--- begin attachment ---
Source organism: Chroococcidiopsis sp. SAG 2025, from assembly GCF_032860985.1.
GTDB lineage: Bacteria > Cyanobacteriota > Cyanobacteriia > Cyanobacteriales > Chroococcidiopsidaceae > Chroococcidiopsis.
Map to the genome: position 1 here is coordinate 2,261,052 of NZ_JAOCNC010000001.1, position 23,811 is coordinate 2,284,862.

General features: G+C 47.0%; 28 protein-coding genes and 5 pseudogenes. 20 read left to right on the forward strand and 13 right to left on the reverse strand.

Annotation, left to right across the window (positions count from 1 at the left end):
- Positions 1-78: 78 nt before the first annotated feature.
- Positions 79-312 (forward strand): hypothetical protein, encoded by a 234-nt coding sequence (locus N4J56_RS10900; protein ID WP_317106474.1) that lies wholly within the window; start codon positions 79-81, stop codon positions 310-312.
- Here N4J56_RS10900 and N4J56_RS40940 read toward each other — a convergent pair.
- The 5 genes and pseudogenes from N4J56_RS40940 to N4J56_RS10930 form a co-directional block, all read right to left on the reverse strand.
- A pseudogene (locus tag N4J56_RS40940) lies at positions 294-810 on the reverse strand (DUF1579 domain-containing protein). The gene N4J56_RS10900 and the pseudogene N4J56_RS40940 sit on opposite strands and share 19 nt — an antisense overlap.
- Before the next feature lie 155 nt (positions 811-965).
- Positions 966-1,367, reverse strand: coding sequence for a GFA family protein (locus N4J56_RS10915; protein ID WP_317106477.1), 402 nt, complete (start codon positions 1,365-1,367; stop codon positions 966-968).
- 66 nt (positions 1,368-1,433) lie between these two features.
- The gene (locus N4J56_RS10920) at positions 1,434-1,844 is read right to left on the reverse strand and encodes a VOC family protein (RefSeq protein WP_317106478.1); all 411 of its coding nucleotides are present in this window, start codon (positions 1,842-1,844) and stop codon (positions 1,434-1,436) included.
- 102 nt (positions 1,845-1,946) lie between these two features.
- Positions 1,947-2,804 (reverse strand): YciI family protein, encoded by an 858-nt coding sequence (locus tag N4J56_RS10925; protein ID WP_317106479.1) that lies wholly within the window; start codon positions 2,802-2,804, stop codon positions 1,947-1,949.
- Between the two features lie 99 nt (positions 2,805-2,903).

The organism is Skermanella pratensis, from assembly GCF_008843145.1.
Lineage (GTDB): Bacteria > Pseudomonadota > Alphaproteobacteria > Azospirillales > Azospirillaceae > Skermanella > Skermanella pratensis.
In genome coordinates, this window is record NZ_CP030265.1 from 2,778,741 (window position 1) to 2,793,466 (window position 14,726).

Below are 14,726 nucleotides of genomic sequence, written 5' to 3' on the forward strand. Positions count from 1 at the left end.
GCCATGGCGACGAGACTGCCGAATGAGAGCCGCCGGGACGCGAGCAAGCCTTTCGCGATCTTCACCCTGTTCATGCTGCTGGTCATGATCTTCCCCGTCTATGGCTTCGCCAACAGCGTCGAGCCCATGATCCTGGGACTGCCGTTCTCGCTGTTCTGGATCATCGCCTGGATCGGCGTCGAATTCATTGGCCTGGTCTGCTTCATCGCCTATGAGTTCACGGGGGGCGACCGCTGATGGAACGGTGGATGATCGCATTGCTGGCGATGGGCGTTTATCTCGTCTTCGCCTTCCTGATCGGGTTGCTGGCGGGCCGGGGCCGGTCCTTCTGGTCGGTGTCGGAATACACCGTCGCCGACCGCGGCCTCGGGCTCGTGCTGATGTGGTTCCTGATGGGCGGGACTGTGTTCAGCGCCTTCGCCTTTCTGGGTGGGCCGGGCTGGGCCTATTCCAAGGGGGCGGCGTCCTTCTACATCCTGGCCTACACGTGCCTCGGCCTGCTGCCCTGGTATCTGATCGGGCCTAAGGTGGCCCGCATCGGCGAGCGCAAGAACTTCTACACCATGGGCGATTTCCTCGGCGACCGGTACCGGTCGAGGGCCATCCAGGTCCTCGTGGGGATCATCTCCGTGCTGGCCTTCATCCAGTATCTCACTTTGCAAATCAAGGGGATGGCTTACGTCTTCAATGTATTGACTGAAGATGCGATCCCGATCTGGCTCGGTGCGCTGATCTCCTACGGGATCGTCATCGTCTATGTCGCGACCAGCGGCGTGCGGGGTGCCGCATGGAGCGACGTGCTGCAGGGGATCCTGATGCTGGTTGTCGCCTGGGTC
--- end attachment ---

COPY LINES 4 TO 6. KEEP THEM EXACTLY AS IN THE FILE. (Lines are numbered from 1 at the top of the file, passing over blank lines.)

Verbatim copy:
General features: G+C 47.0%; 28 protein-coding genes and 5 pseudogenes. 20 read left to right on the forward strand and 13 right to left on the reverse strand.

Annotation, left to right across the window (positions count from 1 at the left end):
- Positions 1-78: 78 nt before the first annotated feature.